‘Doctor Who’ revisited: 50 years since ‘The Tomb of the Cybermen’

The earliest Doctor Who serial starring Patrick Troughton as the Second Doctor known to exist in its entirety, ‘The Tomb of the Cybermen’ is the first serial of the show’s fifth season.

The four-part story originally aired from 2 September to 23 September 1967

Buy ‘The Tomb of the Cybermen’ on DVD on Amazon here.


The story

The Doctor and Jamie, accompanied by their new companion Victoria Waterfield, arrive on Telos, where they encounter an archaeological survey group from earth, who are determined to locate the legendary tomb of the deadly Cybermen.

Unfortunately, when they find the tomb, they soon discover that the Cybermen are not as dead as they initially thought.


Best moments

The Cybermen begin to awaken from their long sleep and start breaking out of their tombs, to the horror of the Doctor and the archaeologists.

The reveal of the Cyber Controller – imposing and simply terrifying!

The Doctor consoles a frightened Victoria, who just recently lost her father in the previous story (‘The Evil of the Daleks’, 1967). He talks of his family, and tells her that when he wants to, he can remember them. It’s still one of the most intimate and lovely scenes between a Doctor and his companion in the show’s fifty-year history.




Producer Peter Bryant’s then wife Shirley Cooklin appears in the role of Kaftan, a role that was written specially for her.

The role of the villainous Kleig was originally written for Vladek Sheybal, who would later go on to star in Gerry Anderson’s UFO (1970-71).

Lost for almost thirty years, all four episodes were discovered by a Hong Kong-based company and returned to the BBC in 1991.


Best quotes

The Doctor: “Our lives are different to anybody else’s. That’s the exciting thing. Nobody in the universe can do what we’re doing.”

The Doctor: “You look very nice in that dress, Victoria”.
Victoria: “Thank you. Don’t you think it’s a bit…”
The Doctor: “A bit short? Oh, I shouldn’t worry about that. Look at Jamie’s”.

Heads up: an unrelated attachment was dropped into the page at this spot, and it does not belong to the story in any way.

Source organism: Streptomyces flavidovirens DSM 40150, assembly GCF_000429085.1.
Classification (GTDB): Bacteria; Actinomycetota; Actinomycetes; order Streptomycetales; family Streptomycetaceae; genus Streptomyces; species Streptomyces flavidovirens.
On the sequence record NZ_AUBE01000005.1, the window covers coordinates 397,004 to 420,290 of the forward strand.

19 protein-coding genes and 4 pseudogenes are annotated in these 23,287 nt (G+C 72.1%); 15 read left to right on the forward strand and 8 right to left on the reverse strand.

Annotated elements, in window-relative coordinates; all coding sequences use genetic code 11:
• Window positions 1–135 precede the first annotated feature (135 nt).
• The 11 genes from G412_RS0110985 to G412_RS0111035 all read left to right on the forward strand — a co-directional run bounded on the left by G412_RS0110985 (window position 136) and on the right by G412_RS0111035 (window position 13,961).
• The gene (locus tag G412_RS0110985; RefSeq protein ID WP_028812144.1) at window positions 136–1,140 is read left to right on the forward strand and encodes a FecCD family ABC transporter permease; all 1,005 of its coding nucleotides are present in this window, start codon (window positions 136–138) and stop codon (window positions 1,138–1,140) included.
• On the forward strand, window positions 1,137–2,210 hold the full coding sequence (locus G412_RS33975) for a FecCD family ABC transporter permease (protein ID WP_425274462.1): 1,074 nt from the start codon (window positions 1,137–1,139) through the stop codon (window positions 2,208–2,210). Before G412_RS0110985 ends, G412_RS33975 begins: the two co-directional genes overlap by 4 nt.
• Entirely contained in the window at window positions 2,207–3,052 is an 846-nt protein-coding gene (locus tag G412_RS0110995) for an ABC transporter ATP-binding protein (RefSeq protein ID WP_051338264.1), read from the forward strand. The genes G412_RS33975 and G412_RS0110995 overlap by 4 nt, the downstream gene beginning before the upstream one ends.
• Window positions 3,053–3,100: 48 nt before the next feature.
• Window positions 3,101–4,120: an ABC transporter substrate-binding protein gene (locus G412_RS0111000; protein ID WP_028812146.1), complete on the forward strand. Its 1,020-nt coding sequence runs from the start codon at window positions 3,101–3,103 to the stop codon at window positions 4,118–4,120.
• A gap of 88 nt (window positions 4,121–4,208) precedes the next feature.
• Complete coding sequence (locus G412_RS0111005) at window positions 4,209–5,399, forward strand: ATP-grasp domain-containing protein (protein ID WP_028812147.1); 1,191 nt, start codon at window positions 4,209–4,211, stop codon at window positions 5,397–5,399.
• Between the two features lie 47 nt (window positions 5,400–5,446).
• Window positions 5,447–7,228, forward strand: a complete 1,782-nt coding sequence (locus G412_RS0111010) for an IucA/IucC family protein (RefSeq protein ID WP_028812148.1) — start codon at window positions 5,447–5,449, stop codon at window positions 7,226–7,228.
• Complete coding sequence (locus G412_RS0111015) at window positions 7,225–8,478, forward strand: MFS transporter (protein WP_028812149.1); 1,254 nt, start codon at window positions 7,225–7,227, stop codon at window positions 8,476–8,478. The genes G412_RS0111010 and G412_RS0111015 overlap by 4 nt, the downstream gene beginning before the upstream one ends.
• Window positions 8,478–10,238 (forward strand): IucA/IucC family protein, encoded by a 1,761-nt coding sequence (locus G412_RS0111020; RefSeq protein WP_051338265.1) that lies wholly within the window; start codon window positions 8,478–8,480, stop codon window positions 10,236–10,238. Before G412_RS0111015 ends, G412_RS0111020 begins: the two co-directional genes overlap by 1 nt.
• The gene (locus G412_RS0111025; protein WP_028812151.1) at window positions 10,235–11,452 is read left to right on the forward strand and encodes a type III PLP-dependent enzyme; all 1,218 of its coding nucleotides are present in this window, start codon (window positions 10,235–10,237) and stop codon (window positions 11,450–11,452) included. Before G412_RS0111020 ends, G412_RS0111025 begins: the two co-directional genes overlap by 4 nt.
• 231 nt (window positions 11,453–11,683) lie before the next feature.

The Doctor: “The best thing about a machine that makes sense is you can very easily make it turn out nonsense”.

The Cyber-Controller: “You belong to us. You will be like us”.



The verdict

‘The Tomb of the Cybermen’ perfectly sums up not just the Second Doctor’s era, but also Doctor Who as a whole. It’s the perfect formula for a barnstorming adventure – put a bunch of well defined characters (some good, some evil) in a base or tomb, add the Doctor and companions, insert monster, let action and scares commence.

That’s not to say ‘Tomb…’ is lazy. Far from it. In fact, it’s because of this regular formula that the story truly shines. Why? Because it does it so damn well! Perfectly paced, occasionally creepy, and packed with enough twists and turns to keep the story from dragging even once,

Patrick Troughton is nothing short of excellent here – a master of comic timing and a powerful screen presence, its easy to see why even to this day his Doctor is so fondly remembered by fans and actors alike. Frazer Hines and Deborah Watling ably assist Troughton as his companions Jamie and Victoria, whilst a brilliant guest cast including cult TV regulars Cyril Shaps and Bernard Holley deliver excellent performances all round.

With superb direction from Morris Barry, some great comedic ad-libs from Troughton and Hines, and a gorgeous score made-up of some well-chosen and effective stock music, ‘The Tomb of the Cybermen’ is a perfect slice of ‘60s Doctor Who – brave, ambitious, scary, funny, and incredibly entertaining.


Buy ‘The Tomb of the Cybermen’ on DVD on Amazon here.

What’s your favourite moment in ‘The Tomb of the Cybermen’? Let us know below…

  • Nicolas

    I know I’m going to get pilloried for this, but I’ve been watching several Patrick Troughton stories recently, and on the whole I don’t think they’re actually that good. :-

    This is certainly not the fault of Patrick Troughton, who turns in a wonderful comedy performance that is constantly making you wonder just how much of the Doctor’s clowning is genuine, and how much is merely intended to lull the enemy into a false sense of security. And the speech in “Tomb of the Cybermen” mentioned in this article where he’s comforting Victoria about the loss of her family is a superb moment – easily the best bit in the whole story.

    But on the whole the stories are just too slow – not enough actually happens; and (with the exception of Troughton) the performances, the dialog and the visuals are not interesting enough to compensate (in sharp contrast to many of Jon Pertwee’s or Tom Baker’s stories, which are very exciting and beautifully scripted). I’m afraid “Tomb of the Cybermen” is no exception.

    There are several more Troughton stories I’ve not yet seen, and a number that (sadly) I can’t see because they’re entirely or almost entirely lost; I’ve not yet seen “The Invasion” or “The Web of Fear”, but they’re supposed to be good. Of the ones that I have seen, my favourite by a significant margin is “The Mind Robber”, which is very imaginative; and its first episode in particular is brilliantly creepy.